Chunks of Royal North Devon being reclaimed by sea

Chunks of Royal North Devon Golf Club being reclaimed by sea

Frustrated 'potwallopers' watch as sea steals oldest golf course

Northam Burrows England's oldest golf course is disappearing into the sea by up to 90ft a year after members were banned from protecting it by “potwalloping” - for the first time in more than a century.

Officials at the 18-hole Royal Devon Golf Club, at Northam Burrows, near Westward Ho!, say large chunks of the links course are being reclaimed by the sea.

The course was established in 1864 and takes a regular battering from the Bristol Channel. Every year Torridge District Council has protected its seaward ridges by using machinery to pile up pebbles to limit the damage of the sea. But Natural England has told it that it is no longer allowed to interfere with nature because the course lies on a site of special scientific interest.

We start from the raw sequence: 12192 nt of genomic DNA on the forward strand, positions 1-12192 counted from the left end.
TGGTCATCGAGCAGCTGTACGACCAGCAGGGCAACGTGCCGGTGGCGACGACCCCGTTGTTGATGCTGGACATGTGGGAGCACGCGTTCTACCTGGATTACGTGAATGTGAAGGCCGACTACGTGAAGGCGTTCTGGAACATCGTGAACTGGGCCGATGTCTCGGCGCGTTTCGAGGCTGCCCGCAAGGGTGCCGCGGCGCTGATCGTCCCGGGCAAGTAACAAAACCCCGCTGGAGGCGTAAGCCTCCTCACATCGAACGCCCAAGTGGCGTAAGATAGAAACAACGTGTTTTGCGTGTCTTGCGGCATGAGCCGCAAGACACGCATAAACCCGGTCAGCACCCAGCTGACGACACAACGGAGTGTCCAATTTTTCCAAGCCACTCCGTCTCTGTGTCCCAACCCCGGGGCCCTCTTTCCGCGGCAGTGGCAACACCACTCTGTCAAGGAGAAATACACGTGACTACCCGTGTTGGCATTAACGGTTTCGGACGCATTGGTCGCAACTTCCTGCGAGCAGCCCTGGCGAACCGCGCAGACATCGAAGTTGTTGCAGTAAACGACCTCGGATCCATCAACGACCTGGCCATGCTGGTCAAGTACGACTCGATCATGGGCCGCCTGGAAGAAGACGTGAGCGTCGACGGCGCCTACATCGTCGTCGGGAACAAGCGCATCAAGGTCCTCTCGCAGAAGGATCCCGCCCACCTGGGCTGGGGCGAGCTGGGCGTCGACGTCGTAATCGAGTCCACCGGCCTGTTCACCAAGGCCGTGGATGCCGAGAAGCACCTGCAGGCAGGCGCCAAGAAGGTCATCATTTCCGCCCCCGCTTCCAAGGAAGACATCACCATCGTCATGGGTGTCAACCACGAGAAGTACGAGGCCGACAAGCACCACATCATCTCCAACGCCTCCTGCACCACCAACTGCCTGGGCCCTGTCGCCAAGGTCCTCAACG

Members have also been banned from resurrecting the custom of “potwalloping”, where local people would pile the stones by hand.

David Lloyd, 60, a club member and former chairman, said that unless the ridge was protected, the course would lose the 7th and 8th holes as early as next year.

“I remember potwalloping as a child to protect the golfing green,” he said. “Twice a year, thousands of people would get together and potwallop on the beach.”

From The Times